Today, the European Commission (Commission) and the Ecofin Council (Ecofin) issued a joint statement announcing its intention to grant the Latvian government medium-term financial assistance up to €3.1 billion in the form of a European Community loan. The terms and conditions of the loan will be finalized in a Memorandum of Understanding between the European Union and the Latvian government. The loan is offered pursuant to Council Regulation 332/2002, “which provides for a medium-term financial assistance facility for non-euro area EU Member States’ balance of payments,” and is expected to receive approval from the Commission and the EU finance ministers in early 2009.
The IMF also announced today its plans to lend €1.7 billion to Latvia under the terms of a 27-month Stand-By Arrangement. Late last month the IMF had indicated that it was discussing possible aid with Latvian authorities. The loan still remains subject to approval from the IMF Executive Board under the IMF’s Emergency Financing Mechanism.
The Commission and Ecofin noted in their joint statement that additional aid would be provided to Latvia from the Nordic countries (Sweden, Denmark, Finland and Norway) in the amount of €1.8 billion, the World Bank in the amount of €0.4 billion and the European Bank of Reconstruction and Development, the Czech Republic, Poland and Estonia collectively in the amount of €0.5 billion.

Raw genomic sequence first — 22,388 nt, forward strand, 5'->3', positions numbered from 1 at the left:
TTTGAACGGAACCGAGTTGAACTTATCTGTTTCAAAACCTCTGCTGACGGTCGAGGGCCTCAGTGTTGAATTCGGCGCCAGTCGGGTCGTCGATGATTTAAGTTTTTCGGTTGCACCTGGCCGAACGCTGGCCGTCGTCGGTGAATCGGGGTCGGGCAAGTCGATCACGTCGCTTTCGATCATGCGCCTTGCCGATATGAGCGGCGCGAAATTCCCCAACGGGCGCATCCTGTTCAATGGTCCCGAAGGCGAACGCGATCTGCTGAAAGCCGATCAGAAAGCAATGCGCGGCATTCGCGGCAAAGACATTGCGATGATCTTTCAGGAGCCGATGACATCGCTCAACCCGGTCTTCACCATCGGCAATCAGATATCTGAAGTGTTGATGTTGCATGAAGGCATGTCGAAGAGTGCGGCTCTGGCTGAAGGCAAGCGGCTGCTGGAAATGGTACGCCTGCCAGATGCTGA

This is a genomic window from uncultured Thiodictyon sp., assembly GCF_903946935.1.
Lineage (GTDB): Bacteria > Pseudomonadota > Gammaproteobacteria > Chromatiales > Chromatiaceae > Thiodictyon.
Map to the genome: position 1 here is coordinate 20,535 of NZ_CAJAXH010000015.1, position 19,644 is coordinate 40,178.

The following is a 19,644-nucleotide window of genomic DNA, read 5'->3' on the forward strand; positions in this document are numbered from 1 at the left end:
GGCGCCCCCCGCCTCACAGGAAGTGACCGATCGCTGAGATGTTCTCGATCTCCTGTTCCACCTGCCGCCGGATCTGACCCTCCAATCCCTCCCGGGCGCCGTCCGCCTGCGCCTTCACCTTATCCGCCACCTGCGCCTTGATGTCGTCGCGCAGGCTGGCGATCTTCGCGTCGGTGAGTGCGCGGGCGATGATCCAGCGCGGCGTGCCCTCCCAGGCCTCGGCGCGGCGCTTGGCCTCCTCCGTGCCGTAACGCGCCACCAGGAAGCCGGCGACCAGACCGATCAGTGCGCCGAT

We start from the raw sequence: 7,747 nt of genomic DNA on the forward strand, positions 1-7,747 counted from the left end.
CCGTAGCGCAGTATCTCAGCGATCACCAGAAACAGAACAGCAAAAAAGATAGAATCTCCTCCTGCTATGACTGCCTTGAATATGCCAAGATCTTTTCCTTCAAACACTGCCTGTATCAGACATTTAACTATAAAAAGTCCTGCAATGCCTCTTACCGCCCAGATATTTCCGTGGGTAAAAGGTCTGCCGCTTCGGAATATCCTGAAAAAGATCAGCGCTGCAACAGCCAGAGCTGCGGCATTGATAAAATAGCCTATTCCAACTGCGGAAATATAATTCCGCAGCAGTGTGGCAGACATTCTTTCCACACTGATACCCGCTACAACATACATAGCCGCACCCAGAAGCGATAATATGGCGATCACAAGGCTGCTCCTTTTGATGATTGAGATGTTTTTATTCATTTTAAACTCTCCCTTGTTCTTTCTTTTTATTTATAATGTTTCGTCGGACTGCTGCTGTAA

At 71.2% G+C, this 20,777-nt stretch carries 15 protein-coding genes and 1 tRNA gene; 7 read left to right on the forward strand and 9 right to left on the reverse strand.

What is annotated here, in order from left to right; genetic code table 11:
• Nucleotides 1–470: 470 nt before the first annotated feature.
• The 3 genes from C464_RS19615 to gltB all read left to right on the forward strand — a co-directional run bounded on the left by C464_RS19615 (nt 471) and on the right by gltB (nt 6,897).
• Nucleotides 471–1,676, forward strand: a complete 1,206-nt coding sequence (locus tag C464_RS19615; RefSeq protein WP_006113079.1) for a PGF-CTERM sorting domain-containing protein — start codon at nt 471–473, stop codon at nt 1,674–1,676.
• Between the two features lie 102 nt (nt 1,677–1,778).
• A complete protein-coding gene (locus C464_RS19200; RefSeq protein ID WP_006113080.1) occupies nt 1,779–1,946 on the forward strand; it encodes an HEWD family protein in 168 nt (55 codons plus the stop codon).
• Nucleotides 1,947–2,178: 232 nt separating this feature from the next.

Financial assistance from the European Union to Latvia will be conditioned on “the implementation of a comprehensive economic policy” program. The program is “based on maintaining Latvia’s existing exchange rate peg, which will remain a key policy anchor going forward, thereby underpinning systemic stability.” Some key elements outlined in the Commission and Ecofin’s announcement regarding the economic policy package “are an immediate and sustained fiscal consolidation to limit the budget deficit to 5% of GDO in 2009, falling further to 3% of GDP in 2011, in addition to adopting measures to restructure domestic and external debt.” The Commission and Ecofin also noted that the adoption of these measures would help the Latvian economy meet the requisite conditions for converting to the euro.
Mr. Dominique Strauss-Kahn, Managing Director of the IMF noted that, “[u]nder the [IMF aid] program the Latvian authorities are implementing a strong package of policy measures aimed at stabilizing the economy” and the financial sector. He also stated that “[w]ith Latvia’s commitment to strengthened economic policies, we expect that banks and other financial institutions operating in the country will continue to provide adequate financing, and the key players have made commitments to this effect.”